• Transportation – If the community project takes place outside school, the issue of transportation needs to be addressed. Options include school buses or vans, public transportation, walking (if appropriate), or student cars.  At Vanderbilt, students without transportation may wish to reserve transportation with the Office of Active Citizenship and Service via their Vehicle Loan Program.  Reservations and driver certification may be obtained through this site.
  • Presentations and Celebration – It is important to have students share the project results with their community partner and to celebrate everyone’s achievements.


Expectations and assumptions of the students and community partners, including what they hope to gain from the project and any concerns that they may need to consider.

Course Content

The following are components you should consider including as you develop content for your course:

  • Information about the content of the project including training, community work performed, what will happen after project completion and where and how reflection and evaluation will take place.
  • Information about broader issues relating to the project aids in understanding. This includes information about the population the group will be working with within the context of larger social issues such as power and inequality.
  • Activities that stimulate the acquisition and application of course understandings, knowledge, and skills.
  • Promotion of high levels of problem solving, critical thinking, analysis, application and theorization, and reflection.

Student Assessment

Assessment of student and project progress that are integrated with instruction (journals, oral presentations, essays, products, research papers, and self-evaluations).


Use this list below as reference when you implement your plan.

  • Provide syllabi, roles, and schedules to students and community partners.
  • Provide course resources and trainings to students.
  • Engage in site visits and orientations.
  • Incorporate community partners into the course.
  • Ensure regular progress reports and assessments of student and project development.
  • Maintain regular contact with the community agency.
  • Include reflection and formative evaluative moments throughout the course.
  • Host final student presentations or dialogues with community partner.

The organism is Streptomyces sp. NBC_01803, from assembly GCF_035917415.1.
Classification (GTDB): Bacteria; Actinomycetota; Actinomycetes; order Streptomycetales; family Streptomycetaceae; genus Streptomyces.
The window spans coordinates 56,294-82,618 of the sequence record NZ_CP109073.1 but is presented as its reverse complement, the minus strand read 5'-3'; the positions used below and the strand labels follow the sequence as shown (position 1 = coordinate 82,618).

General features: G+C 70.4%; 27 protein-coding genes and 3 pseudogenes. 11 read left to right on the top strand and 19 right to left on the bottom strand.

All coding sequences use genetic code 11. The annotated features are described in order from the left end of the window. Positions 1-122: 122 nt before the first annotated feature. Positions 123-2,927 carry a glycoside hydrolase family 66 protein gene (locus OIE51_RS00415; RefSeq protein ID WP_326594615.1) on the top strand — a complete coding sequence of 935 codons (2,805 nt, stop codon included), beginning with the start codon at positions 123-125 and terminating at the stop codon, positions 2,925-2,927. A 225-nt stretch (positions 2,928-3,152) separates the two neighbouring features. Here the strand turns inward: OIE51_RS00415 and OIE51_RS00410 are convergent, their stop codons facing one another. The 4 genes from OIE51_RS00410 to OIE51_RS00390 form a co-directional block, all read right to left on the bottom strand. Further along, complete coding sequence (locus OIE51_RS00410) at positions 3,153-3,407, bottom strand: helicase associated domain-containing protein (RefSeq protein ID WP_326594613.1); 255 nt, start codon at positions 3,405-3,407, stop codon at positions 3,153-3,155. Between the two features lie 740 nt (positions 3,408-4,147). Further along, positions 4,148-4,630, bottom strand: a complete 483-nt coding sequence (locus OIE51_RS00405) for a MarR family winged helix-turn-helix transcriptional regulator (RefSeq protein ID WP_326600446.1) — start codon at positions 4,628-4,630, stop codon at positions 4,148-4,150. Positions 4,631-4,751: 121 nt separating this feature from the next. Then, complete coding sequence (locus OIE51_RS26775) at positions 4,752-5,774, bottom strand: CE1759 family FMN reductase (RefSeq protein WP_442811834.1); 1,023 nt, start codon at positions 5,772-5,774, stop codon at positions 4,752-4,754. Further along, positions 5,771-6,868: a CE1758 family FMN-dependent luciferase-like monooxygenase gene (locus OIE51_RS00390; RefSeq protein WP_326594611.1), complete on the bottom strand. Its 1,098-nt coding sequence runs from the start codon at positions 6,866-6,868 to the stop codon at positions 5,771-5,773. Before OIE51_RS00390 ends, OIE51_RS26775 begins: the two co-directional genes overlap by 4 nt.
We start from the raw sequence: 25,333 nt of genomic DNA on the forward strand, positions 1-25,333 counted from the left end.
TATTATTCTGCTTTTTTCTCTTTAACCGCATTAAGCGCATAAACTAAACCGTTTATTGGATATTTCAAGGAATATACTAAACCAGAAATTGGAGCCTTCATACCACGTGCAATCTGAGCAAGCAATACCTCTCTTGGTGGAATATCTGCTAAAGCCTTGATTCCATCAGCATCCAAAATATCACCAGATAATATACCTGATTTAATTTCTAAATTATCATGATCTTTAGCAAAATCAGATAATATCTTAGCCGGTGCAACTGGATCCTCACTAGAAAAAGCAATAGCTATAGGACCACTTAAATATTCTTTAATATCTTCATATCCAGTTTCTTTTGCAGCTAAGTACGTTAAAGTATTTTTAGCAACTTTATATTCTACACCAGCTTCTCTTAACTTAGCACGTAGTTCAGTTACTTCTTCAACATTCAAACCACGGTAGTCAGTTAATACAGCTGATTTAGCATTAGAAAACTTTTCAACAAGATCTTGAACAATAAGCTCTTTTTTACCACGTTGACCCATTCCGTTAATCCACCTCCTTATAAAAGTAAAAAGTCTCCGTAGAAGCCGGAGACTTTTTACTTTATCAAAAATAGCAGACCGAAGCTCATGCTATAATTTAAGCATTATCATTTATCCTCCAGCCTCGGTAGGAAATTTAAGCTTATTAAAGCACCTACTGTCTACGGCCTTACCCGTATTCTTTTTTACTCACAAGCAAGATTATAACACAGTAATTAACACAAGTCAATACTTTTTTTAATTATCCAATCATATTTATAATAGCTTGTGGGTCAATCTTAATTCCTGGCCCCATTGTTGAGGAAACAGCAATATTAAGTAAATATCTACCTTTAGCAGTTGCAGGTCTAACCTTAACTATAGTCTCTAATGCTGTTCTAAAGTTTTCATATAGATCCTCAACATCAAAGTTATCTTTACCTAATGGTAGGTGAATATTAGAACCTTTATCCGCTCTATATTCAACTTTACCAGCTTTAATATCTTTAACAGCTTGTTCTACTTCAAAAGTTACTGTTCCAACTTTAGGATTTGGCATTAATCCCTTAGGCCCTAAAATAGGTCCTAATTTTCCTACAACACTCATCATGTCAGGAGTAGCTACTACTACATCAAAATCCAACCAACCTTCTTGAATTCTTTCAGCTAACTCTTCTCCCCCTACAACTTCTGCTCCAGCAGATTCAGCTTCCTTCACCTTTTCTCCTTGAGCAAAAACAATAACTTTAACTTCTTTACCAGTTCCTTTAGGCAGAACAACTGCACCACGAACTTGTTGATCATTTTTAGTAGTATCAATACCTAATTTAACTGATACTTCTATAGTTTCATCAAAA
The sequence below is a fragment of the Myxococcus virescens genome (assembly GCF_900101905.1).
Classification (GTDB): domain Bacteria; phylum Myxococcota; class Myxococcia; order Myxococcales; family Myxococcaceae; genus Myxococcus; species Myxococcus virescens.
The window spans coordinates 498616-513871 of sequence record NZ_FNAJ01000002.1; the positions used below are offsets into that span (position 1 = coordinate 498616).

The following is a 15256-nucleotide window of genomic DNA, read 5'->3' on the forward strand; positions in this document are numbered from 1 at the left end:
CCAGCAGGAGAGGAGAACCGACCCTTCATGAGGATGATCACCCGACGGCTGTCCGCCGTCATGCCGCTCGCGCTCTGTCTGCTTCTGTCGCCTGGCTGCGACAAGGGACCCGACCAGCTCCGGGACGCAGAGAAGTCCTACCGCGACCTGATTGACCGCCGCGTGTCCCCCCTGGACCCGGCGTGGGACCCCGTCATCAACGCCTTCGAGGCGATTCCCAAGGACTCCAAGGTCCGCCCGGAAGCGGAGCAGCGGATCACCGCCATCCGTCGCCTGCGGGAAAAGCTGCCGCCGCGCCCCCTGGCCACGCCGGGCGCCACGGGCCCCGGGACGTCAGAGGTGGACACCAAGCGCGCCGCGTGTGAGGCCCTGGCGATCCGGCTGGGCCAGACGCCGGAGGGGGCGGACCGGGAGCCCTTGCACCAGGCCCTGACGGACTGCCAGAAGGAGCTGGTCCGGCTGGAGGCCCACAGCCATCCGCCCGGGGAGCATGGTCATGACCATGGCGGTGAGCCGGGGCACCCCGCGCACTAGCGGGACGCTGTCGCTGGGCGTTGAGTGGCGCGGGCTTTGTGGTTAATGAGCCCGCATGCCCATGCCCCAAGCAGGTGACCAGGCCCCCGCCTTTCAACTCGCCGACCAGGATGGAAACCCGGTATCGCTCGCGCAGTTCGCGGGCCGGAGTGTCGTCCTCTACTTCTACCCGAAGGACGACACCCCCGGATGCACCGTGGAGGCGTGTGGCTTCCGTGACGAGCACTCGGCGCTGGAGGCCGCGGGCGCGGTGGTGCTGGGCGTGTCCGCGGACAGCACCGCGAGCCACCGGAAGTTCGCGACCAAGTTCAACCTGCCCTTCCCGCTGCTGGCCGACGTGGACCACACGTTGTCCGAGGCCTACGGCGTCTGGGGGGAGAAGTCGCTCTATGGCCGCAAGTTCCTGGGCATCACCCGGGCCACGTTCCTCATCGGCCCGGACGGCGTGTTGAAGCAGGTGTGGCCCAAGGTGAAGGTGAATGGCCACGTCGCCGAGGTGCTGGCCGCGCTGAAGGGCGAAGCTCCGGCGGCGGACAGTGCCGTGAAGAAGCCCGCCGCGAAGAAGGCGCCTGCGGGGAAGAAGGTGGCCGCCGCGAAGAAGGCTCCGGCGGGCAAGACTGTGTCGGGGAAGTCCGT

• Celebrate student and community achievements.


  • Reflection allows those participating in community to:
  • Think critically about their experience.
  • Understand the complexity of their community experience and put it in a larger context.
  • Challenge, although not necessarily change, their attitudes, beliefs, assumptions, privileges, prejudices, and stereotypes.
  • Transform a single project into further involvement and/or broader issue awareness.


Evaluation of each community experience is important in determining to what extent the goals and learning objectives of the project were met.  Evaluation helps ensure the success of the next community project — reinforcing design and implementation practices.

Community projects should be evaluated from the perspectives of the community partner, those who use the partner’s services, and students.

Develop a brief set of questions and ask students to respond in writing and then in small groups. Questions might include:

  • To what extent did the experience meet expectations?
  • What might have made the experience better?
  • What community needs did your work fulfill?
  • What community needs were not addressed?
  • What changes would you suggest to improve the project?

To enhance the experience from the perspective of the community organization, faculty should ask the community partner’s staff how successful they found the experience to be.  Additionally, ask what people could do differently next time or how they could be better prepared for their involvement in the community in the future.

Other CFT Guides About Community Engaged Teaching


Creative Commons License
This teaching guide is licensed under a Creative Commons Attribution-NonCommercial 4.0 International LicensePhoto credit.